Everyone deals with crisis differently, and hearing “cancer” is an immediate crisis. As a loved one, you want to rush to their side, hold their hand and tell them everything is going to be fine. But not everyone wants to hear that – and not everyone even wants company when they’re coping. So, what can you do?
My best advice is to ask how your loved one would like support, and know they may not be completely truthful. You may have to be patient or even impulsive. You will have to be creative. In honor of how old I was at my diagnosis, I’ve compiled 35 ways to show your support for a loved one battling cancer: 17 to do immediately (below) and next month, I’ll share 18 things you can do when your friend is halfway through treatment and everyone else has stopped showing up. (Because it happens — and oh yes, we will talk about that, too!)
- Try every means of communicating your support to see what seems to help the most: phone calls, cards, texts, emails, carrier pigeon (OK not this one because I’m all about the immune system and – just no). The journey we’re on means no two days are exactly the same. We feel nauseous, we feel exhausted, we feel bitter, we feel hopeful. You never know when your outreach will come at exactly the right time.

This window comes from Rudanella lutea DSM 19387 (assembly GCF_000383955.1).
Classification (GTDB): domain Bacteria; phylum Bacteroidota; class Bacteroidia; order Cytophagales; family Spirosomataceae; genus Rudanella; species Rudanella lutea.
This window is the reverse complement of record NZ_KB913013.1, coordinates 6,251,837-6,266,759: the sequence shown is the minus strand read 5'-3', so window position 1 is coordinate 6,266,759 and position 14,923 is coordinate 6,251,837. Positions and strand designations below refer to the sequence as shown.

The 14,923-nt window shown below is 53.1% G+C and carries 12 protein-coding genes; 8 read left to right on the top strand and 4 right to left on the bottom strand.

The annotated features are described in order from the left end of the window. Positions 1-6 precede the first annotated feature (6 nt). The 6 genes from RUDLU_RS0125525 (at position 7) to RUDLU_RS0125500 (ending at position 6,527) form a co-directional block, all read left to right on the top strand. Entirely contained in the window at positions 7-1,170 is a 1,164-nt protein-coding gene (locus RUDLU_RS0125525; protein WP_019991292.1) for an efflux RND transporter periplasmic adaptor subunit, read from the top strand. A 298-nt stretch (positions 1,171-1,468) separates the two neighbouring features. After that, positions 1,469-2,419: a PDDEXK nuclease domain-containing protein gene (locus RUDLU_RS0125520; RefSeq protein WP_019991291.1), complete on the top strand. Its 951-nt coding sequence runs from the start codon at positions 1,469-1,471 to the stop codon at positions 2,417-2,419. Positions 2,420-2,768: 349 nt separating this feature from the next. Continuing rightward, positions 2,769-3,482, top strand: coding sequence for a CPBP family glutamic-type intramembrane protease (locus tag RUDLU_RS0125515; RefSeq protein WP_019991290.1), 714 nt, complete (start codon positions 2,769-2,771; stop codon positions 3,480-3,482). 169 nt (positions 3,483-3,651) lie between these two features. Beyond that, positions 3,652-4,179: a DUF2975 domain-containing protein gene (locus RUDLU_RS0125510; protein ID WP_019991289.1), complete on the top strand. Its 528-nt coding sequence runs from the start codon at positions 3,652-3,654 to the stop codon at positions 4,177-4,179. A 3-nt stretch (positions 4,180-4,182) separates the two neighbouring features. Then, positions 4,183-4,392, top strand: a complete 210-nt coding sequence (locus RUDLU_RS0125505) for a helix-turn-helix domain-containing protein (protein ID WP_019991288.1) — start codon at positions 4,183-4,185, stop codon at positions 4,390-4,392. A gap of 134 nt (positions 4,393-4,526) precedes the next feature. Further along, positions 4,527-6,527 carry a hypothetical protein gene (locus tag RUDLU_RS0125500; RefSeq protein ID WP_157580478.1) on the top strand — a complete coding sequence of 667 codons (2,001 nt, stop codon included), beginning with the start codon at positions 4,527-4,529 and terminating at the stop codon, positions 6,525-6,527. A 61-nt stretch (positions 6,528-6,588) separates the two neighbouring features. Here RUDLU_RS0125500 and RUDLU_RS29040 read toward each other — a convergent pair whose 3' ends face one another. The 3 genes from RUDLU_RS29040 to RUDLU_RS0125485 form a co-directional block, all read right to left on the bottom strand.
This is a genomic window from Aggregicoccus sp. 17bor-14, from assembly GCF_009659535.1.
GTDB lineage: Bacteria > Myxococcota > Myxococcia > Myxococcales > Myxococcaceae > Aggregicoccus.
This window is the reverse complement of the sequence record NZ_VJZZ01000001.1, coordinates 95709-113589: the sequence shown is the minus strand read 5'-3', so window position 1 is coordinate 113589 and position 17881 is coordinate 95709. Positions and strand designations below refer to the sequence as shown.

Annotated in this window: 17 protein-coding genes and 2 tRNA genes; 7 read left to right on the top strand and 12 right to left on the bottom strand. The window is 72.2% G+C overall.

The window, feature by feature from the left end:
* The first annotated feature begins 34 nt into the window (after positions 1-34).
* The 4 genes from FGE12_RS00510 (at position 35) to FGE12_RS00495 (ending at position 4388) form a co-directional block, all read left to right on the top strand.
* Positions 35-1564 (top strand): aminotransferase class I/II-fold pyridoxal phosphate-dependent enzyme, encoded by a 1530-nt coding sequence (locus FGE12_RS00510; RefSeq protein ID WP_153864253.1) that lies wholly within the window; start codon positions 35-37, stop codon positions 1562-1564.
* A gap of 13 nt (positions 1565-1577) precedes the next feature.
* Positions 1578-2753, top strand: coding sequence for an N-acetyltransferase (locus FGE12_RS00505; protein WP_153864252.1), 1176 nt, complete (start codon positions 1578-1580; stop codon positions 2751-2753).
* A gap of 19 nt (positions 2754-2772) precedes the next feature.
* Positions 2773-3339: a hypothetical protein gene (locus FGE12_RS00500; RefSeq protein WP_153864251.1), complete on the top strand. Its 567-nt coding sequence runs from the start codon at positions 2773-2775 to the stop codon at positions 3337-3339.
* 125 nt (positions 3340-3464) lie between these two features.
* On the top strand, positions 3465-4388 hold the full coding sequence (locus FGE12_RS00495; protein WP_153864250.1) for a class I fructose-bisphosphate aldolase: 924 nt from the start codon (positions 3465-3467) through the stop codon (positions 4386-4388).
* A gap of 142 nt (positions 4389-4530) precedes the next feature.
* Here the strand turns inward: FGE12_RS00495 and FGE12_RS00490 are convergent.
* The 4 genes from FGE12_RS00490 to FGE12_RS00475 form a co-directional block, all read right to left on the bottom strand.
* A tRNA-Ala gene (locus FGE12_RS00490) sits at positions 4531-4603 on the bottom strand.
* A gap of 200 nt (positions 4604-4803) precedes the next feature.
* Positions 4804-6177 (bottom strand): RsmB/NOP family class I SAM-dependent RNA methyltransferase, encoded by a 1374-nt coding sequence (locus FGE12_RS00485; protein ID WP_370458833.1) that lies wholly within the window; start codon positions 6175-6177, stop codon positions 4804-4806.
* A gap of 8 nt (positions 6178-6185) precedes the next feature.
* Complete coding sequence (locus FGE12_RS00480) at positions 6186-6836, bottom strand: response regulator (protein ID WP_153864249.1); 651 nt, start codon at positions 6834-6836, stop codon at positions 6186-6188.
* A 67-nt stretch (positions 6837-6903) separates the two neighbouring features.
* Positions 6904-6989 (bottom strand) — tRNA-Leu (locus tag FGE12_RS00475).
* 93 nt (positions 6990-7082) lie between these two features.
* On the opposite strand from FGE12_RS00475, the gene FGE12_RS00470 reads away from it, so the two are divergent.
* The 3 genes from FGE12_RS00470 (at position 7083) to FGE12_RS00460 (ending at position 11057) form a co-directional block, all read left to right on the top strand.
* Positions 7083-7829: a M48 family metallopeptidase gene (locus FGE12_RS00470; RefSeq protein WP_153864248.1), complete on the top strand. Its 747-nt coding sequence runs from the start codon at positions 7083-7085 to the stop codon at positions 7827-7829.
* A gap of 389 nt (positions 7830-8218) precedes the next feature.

- Offer to drive your loved one to chemo.
- Offer to stay with her during treatment – and promise only to talk if she does.
- Pick up a copy of your favorite funny book and tuck it in her purse when you see her — and make a point to see her.
- Collaborate with a group of friends to order a blanket covered with your smiling, happy faces at events she will remember fondly and with a chuckle.
- Find soft socks with vibrant designs. Because my feet were always cold and those hospital socks are just so clinical!
- Schedule meals for her family using a site like mealtrain.com or signupgenius.com. This was so helpful to my family as cooking dinner for everyone was one last thing they had to worry about it.
- Put a cooler outside her door with a note: “I may be too tired to answer the door but I love you for stopping by!” Trust me when I say some days, I just wanted no contact with the outside world. Plus, my appetite came and went (mostly went), so conjuring up a genuine enthusiasm for a flavorful dish meant adding “actress” to my survival skills.
- Loan your entire season of [insert Netflix binge session here].
- Make a “keep your chin up” book using pictures of friends and loved ones with messages from each. Keep it small, so she can tuck it into her bag for chemo or keep by her bedside at home